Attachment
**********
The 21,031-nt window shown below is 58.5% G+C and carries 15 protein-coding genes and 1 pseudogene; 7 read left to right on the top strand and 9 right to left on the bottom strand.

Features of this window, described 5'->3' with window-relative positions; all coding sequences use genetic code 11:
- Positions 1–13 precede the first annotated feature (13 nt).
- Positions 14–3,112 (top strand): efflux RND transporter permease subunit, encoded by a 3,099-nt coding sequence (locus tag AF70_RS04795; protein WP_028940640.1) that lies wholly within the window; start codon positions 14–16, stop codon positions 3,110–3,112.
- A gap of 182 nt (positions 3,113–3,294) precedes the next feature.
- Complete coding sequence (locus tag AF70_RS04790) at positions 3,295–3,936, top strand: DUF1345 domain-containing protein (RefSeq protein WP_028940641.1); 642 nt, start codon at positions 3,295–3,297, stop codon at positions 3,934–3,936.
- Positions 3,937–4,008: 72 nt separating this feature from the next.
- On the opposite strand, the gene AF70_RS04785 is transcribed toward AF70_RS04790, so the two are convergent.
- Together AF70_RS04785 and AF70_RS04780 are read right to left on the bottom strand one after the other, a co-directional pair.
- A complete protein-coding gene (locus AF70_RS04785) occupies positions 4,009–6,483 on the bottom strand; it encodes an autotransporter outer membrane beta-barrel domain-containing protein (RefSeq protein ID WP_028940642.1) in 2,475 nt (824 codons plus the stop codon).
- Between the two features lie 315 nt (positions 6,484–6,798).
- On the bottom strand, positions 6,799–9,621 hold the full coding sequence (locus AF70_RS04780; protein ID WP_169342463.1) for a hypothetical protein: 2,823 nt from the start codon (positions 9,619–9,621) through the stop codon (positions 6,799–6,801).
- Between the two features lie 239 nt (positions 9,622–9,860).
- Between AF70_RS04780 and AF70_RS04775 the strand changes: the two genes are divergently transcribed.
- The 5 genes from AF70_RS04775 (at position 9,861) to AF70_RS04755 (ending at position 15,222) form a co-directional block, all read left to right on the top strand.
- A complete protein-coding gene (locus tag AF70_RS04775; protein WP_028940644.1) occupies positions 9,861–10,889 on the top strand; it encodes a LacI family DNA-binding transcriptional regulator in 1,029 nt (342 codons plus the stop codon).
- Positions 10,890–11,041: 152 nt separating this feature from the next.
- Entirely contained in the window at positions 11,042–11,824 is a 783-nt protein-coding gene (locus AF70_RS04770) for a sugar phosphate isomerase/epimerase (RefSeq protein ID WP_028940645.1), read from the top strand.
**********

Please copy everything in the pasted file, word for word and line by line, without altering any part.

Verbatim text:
The 21,031-nt window shown below is 58.5% G+C and carries 15 protein-coding genes and 1 pseudogene; 7 read left to right on the top strand and 9 right to left on the bottom strand.

Features of this window, described 5'->3' with window-relative positions; all coding sequences use genetic code 11:
- Positions 1–13 precede the first annotated feature (13 nt).
- Positions 14–3,112 (top strand): efflux RND transporter permease subunit, encoded by a 3,099-nt coding sequence (locus tag AF70_RS04795; protein WP_028940640.1) that lies wholly within the window; start codon positions 14–16, stop codon positions 3,110–3,112.
- A gap of 182 nt (positions 3,113–3,294) precedes the next feature.
- Complete coding sequence (locus tag AF70_RS04790) at positions 3,295–3,936, top strand: DUF1345 domain-containing protein (RefSeq protein WP_028940641.1); 642 nt, start codon at positions 3,295–3,297, stop codon at positions 3,934–3,936.
- Positions 3,937–4,008: 72 nt separating this feature from the next.
- On the opposite strand, the gene AF70_RS04785 is transcribed toward AF70_RS04790, so the two are convergent.
- Together AF70_RS04785 and AF70_RS04780 are read right to left on the bottom strand one after the other, a co-directional pair.
- A complete protein-coding gene (locus AF70_RS04785) occupies positions 4,009–6,483 on the bottom strand; it encodes an autotransporter outer membrane beta-barrel domain-containing protein (RefSeq protein ID WP_028940642.1) in 2,475 nt (824 codons plus the stop codon).
- Between the two features lie 315 nt (positions 6,484–6,798).
- On the bottom strand, positions 6,799–9,621 hold the full coding sequence (locus AF70_RS04780; protein ID WP_169342463.1) for a hypothetical protein: 2,823 nt from the start codon (positions 9,619–9,621) through the stop codon (positions 6,799–6,801).
- Between the two features lie 239 nt (positions 9,622–9,860).
- Between AF70_RS04780 and AF70_RS04775 the strand changes: the two genes are divergently transcribed.
- The 5 genes from AF70_RS04775 (at position 9,861) to AF70_RS04755 (ending at position 15,222) form a co-directional block, all read left to right on the top strand.
- A complete protein-coding gene (locus tag AF70_RS04775; protein WP_028940644.1) occupies positions 9,861–10,889 on the top strand; it encodes a LacI family DNA-binding transcriptional regulator in 1,029 nt (342 codons plus the stop codon).
- Positions 10,890–11,041: 152 nt separating this feature from the next.
- Entirely contained in the window at positions 11,042–11,824 is a 783-nt protein-coding gene (locus AF70_RS04770) for a sugar phosphate isomerase/epimerase (RefSeq protein ID WP_028940645.1), read from the top strand.